Although not required for operation of the inspection apparatus in producing air samples from a person, the inspection apparatus 20 illustrated in FIGS. 1-4 includes a metal detector within the opposed panels 44 and 46 forming the front portion of the walk-in booth 24. The metal detector comprises conventional low level electromagnetic devices embedded in either or both panels 44 and 46. Also provided in the front edges of the wall panels 44 and 46 are lights 50 which may be of different colors for indicating whether the booth is unoccupied and available for entry of a person. The lights are electrically connected to an operator control panel 54 mounted on the outside of the side wall 30 and which may be used to display the condition and control the functioning of certain electrically-operable components of the inspection apparatus.
As best shown in FIGS. 2 and 3, the end wall 40 of the inspection booth 24 includes a vertical array of equally-spaced apertures 60 in which funnels or aerodynamically-shaped inlets 62 are mounted for withdrawal of air from the booth 24. The funnels 62, five being shown in FIGS. 2 and 3 by way of illustration, extend over the entire height of the inspection space defined by the end wall 40, so as to permit withdrawal of air in a substantially horizontal direction from around each exterior surface of a person standing in the booth 24. Behind the end wall 40 and within an enclosure 64 are collection ducts 66, with each having one end connected to the outlet of a funnel 62, and the opposite end connected to a collection manifold 70. The manifold 70 in turn is connected to a duct 72 leading to a fan or suction blower 74 which is operable to rapidly draw a large volume of air from within the booth 24 through the ducts 66, the collection manifold 70, and the duct 72. A vapor detector, indicated schematically at 80 though not forming part of the present invention, may be contained within, or extend into, the duct 72 between the manifold 70 and the blower 74 to detect specific vapors in the air sample. Although not shown, the duct 72 may contain a valve and side branch to bypass the vapor detector 80 so that the suction blower 74 may operate continuously regardless of whether air samples are being taken and directed into the vapor detector 80.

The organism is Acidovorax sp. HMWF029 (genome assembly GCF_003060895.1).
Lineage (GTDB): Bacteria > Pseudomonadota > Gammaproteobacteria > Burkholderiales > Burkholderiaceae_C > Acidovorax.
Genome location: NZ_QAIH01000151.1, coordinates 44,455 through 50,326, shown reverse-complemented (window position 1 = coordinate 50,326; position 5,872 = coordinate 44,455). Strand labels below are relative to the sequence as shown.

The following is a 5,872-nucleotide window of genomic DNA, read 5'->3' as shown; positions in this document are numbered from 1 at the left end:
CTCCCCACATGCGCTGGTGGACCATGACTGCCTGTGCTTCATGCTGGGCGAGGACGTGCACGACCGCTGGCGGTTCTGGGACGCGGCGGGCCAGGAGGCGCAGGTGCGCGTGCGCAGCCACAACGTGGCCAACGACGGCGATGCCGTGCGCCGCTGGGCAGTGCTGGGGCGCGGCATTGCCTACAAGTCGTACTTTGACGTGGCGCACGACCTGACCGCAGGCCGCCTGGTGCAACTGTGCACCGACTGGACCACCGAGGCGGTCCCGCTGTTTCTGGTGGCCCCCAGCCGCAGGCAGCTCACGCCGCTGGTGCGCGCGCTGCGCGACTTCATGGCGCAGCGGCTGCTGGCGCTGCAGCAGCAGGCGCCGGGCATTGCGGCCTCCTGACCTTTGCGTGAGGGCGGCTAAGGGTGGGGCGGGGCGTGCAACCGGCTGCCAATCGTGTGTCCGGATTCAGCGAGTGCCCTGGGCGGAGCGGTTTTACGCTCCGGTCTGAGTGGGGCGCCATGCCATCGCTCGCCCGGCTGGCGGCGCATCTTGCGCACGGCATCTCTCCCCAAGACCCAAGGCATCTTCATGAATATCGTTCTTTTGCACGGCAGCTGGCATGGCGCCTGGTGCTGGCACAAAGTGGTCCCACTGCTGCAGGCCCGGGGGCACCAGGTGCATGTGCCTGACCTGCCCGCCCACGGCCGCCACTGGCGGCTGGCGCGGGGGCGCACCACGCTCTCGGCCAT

The instrument employed as the vapor detector 80 may be one of several different types, depending on the specific vapors to be identified in the air sample and the sensitivity and speed of detection required. For example, the vapor detector may be a mass spectometer, as described in U.S. Pat. No. 4,718,268, to Reid et al., which is operable to detect explosives and may also detect chemical warfare compounds. Other suitable instruments are detectors such as a flame ionization detector or a nitric oxide analyzer with a chemiluminescence detector as described in U.S. Pat. No. 4,301,114 to Rounbehler.
Also mounted in the end wall 40 on each side of the funnels 62 are narrow strip heaters 86 and 88 which extend over a substantial portion of the height of the booth 24. The heaters 86 and 88, which preferably include electrically-powered infrared heating elements having little or no visible light output, are operable to heat the clothing and skin of a person standing at a designated position facing the end wall 40, as shown in FIG. 4. Heating raises the vapor pressure of explosives and/or other substances which may be concealed or present in trace quantities on the skin or clothing of the person. This enhances release of the substances into the flow field of air created by the blower 74 sucking an air sample through the funnels 62.
As is best shown in FIGS. 2, 4, and in the enlarged elevational view of FIG. 5, arrays of air nozzles 90 also extend through the end wall 40. A preferred arrangement comprises a vertical column of spaced, small diameter nozzles on either side of each of the heaters 86 and 88 for a total of four columns 92, 94, 96, and 98. Each column includes several nozzles (e.g. 13 nozzles of 1/16 inch diameter--see FIG. 5) spaced several inches apart over a substantial portion of the height of the booth so as to direct jets of air at a person standing near the end wall 40. Each nozzle 90 in a column is in communication through a valve 100 with a reservoir of pressurized air such as a vertical pipe 102 which is connected to an air compressor 104 or other source of pressurized air. By rapid opening and closing of the valves 100, which may be solenoid valves operable automatically in a predetermined sequence, the nozzles 90 operate in a pulsed mode to deliver puffs or jets of air at relatively low volume and relatively high momentum. Sequential or staggered operation of the valves (rather than simultaneous operation) is preferred so as to maintain high pressure levels in the reservoir 102. Any or all columns of nozzles may be employed--for example, in certain applications only the outboard columns 92 and 98 are used.